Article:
Charting tools

Whether you’re using the web-based client or the mobile app, Webull provides you with a set of charting tools that will help you analyze the price action. You’ll be able to use your preferred charting method (candlesticks, for example), and you’ll also get a detailed look at the day’s trading action (volume analysis and Nasdaq Level 2 quotes, if you have the service). In total, you’ll have access to a few dozen indicators or technical studies. It’s a detailed experience that looks impressive on the suave mobile app with its all-black background, too.

Paper trading

Webull offers a paper trading account that you can click into quickly, so quickly in fact that you might not realize you’re in it. On the web-based platform, for example, the real money trading platform may have nearly the same layout as the paper trading account. It’s a cool feature that mimics the real process and starts you off with $1 million in virtual money so you feel like a player.

Instant funding

Webull offers instant funding on deposits up to $1,000, something that rival Robinhood also offers. It’s a cool feature that gets you in the game immediately, though the funds might not actually clear until four or five days later. For longer-term investors, instant funding won’t be a clincher, but many traders want the funds to be there now and it’s a “nice to have” anyhow. 

Quick comparison of Brokerage options:
Brokerage Overall Rating Avg. Cost Per Trade Accounts and Trading
Webull logo
$0 3 of 5
Robinhood® review 2021 logo Read Our Review
$0 3 of 5
E*Trade® review 2021 logo Read Our Review
$0 4.5 of 5
Ally Invest® review 2021 logo Read Our Review
$0 3.5 of 5

Cons: Where Webull could improve

Fractional shares

Webull does not offer fractional shares, either as purchases or dividend reinvestments, which is a downside for some investors. It’s somewhat surprising, given the nature of the tech-enabled broker. That puts it at a disadvantage to its most obvious rival, Robinhood, as well as other full-service brokers such as Charles Schwab and Fidelity Investments

Nevertheless, the company has promised that it will add this feature soon, so those who need the feature and otherwise like Webull will want to keep an eye out for it.

Limited account types and tradable securities

Webull gives you access to only individual accounts, whether that’s the basic taxable account or a traditional IRA, Roth IRA or rollover IRA. It’s missing many account types typically found at other brokers: joint accounts, custodial accounts or self-employed accounts, such as a SEP IRA or solo 401(k). That makes it a better option for solo traders rather than longer-term investors.

Along the same lines, the broker does not offer mutual funds, which may make it a deal-breaker for some investors, but likely won’t be a detriment to short-term traders. Nor does it offer bonds, forex or futures. These elements may not matter to most investors, but they’re worth noting.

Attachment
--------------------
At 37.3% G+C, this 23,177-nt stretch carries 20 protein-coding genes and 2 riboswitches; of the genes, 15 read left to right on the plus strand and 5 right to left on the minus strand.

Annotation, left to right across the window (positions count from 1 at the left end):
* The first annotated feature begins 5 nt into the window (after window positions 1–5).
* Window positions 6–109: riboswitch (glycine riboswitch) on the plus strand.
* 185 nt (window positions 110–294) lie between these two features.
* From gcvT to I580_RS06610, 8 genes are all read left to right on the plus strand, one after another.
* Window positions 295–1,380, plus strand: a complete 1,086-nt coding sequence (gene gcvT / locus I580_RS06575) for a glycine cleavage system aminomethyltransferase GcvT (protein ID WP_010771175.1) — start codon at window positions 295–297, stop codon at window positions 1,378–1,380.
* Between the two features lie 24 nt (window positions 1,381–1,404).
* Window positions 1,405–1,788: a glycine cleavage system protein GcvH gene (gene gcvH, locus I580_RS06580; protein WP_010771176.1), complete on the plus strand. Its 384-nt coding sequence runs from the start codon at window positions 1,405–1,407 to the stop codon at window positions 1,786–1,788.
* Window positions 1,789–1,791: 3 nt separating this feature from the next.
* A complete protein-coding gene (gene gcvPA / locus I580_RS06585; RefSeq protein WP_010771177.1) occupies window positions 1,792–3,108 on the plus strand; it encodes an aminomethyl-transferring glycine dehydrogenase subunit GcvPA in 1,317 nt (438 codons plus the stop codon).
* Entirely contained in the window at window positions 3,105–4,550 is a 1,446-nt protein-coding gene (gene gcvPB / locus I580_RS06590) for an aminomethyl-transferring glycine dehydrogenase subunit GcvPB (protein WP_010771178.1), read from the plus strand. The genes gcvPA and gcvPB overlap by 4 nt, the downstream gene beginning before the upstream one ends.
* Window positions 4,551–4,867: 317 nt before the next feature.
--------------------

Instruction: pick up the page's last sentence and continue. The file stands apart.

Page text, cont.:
Limited free research

Webull doesn’t provide a lot of free fundamental research, a place where its major broker rivals excel. That’s not exactly a surprise given the low-cost nature of the app, but that doesn’t mean you’re completely left out with what the broker does provide. You will get tons of detailed trading data, some basic financials and key statistics as well as news feeds on your specific tickers. 

Again, the available information is solid for what it is, but it won’t supplant the analytical work you’ll want to do if you’re investing in individual stocks. On that front, Webull (like Robinhood) makes a better fit for traders who know what they want to do rather than truly new investors. 

Bottom line

Webull makes an able competitor to Robinhood, a comparison that’s something of a disservice to the broker, since in some areas it competes favorably when stacked up against some larger brokers. But in many other areas, it’s no match for those rivals, though it will be a good fit for a trader who wants a mobile app that can do more than Robinhood at the same price point.

  • Webull offers free stock, ETF and options trades, a combo that none of the big brokers offers (yet). It even offers cryptocurrency trades with no direct out-of-pocket expense. 
  • Webull’s charting and analysis tools are a “nice to have,” but so is fractional share investing, which the broker does not yet offer. 
  • Investors looking to expand their relationship with the broker may be hard-pressed to do so beyond a basic taxable account and IRA, making Webull more suitable for traders looking to get their game on. 

Investors who need a more full-service experience at a still-low cost could turn to Charles Schwab, Fidelity or Merrill Edge. Robinhood is a clear alternative for traders needing a highly competent mobile app, but so are E-Trade and TD Ameritrade